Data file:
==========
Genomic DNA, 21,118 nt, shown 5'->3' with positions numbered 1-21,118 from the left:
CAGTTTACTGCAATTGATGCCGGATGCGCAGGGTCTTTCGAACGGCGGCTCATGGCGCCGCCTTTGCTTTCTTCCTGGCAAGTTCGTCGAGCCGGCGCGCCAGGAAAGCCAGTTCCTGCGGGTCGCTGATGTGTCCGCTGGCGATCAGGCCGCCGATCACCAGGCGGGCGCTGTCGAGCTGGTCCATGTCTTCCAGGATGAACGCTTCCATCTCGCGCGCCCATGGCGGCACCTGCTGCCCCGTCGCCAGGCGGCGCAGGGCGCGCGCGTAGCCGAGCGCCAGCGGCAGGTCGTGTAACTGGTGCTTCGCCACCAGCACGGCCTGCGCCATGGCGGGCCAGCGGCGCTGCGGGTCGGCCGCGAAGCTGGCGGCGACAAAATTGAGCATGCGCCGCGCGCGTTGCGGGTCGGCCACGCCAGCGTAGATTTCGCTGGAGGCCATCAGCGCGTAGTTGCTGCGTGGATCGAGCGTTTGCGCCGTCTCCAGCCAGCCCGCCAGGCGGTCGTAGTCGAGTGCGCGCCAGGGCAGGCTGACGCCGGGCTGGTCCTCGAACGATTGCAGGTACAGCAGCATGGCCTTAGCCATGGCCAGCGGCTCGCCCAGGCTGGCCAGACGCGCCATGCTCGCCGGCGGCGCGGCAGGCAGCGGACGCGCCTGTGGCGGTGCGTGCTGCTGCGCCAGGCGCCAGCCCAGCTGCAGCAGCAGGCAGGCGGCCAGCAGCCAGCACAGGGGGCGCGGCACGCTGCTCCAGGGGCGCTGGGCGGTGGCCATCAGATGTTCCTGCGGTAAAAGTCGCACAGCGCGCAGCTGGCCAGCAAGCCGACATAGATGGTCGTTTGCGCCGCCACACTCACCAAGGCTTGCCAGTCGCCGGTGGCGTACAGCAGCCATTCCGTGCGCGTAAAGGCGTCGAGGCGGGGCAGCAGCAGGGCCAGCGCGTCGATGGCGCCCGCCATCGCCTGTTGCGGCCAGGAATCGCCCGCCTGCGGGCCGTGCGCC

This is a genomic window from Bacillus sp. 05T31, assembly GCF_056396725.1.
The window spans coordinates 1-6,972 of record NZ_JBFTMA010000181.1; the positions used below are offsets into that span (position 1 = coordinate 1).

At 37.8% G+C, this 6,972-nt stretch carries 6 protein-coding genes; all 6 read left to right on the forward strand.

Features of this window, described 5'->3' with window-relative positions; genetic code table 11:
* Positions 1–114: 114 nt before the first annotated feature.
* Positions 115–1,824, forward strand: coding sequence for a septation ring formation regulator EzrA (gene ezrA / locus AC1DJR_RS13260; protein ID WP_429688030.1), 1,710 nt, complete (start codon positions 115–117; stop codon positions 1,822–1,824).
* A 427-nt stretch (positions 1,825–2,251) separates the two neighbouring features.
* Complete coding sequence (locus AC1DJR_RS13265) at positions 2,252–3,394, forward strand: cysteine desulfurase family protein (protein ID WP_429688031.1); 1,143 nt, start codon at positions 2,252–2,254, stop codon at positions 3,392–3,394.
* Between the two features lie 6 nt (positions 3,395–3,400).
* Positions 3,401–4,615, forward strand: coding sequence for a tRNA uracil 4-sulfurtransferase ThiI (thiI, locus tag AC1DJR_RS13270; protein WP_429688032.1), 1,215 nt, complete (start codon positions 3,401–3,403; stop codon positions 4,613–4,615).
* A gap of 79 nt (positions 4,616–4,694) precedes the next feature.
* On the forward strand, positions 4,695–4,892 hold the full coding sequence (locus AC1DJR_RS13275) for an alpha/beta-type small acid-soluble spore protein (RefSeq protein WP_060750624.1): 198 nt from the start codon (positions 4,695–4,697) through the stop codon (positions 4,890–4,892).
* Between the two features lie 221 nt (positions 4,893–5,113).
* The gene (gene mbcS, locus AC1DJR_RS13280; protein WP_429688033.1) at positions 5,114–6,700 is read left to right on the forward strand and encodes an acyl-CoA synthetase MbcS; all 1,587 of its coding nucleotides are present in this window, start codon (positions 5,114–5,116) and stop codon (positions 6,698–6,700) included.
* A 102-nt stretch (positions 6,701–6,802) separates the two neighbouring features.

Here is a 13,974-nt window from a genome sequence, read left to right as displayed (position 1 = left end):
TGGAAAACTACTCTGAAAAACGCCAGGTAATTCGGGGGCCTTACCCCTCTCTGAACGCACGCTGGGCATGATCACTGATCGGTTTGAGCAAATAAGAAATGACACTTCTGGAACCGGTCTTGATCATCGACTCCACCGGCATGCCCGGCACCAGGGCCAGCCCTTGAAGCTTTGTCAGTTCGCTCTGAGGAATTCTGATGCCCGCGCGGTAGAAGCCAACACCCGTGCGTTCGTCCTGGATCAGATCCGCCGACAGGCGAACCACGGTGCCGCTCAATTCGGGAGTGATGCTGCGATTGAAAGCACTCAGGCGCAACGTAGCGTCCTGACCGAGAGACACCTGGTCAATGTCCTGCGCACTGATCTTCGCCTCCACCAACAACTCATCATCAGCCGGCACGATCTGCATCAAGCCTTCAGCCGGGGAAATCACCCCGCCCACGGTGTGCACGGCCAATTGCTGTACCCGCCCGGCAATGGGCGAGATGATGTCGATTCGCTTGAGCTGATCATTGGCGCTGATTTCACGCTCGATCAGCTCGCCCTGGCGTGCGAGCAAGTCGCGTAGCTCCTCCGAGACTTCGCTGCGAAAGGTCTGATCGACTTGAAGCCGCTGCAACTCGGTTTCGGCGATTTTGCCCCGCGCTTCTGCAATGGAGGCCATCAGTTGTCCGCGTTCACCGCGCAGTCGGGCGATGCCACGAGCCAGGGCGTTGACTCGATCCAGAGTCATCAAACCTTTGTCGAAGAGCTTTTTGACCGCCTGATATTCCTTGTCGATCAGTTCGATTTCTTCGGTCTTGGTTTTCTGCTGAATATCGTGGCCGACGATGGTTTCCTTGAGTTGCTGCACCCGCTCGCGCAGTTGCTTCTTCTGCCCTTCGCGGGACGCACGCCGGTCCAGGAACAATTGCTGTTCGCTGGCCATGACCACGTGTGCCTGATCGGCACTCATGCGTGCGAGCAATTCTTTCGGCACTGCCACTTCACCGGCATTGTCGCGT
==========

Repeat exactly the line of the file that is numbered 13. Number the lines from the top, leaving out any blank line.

* A gap of 79 nt (positions 4,616–4,694) precedes the next feature.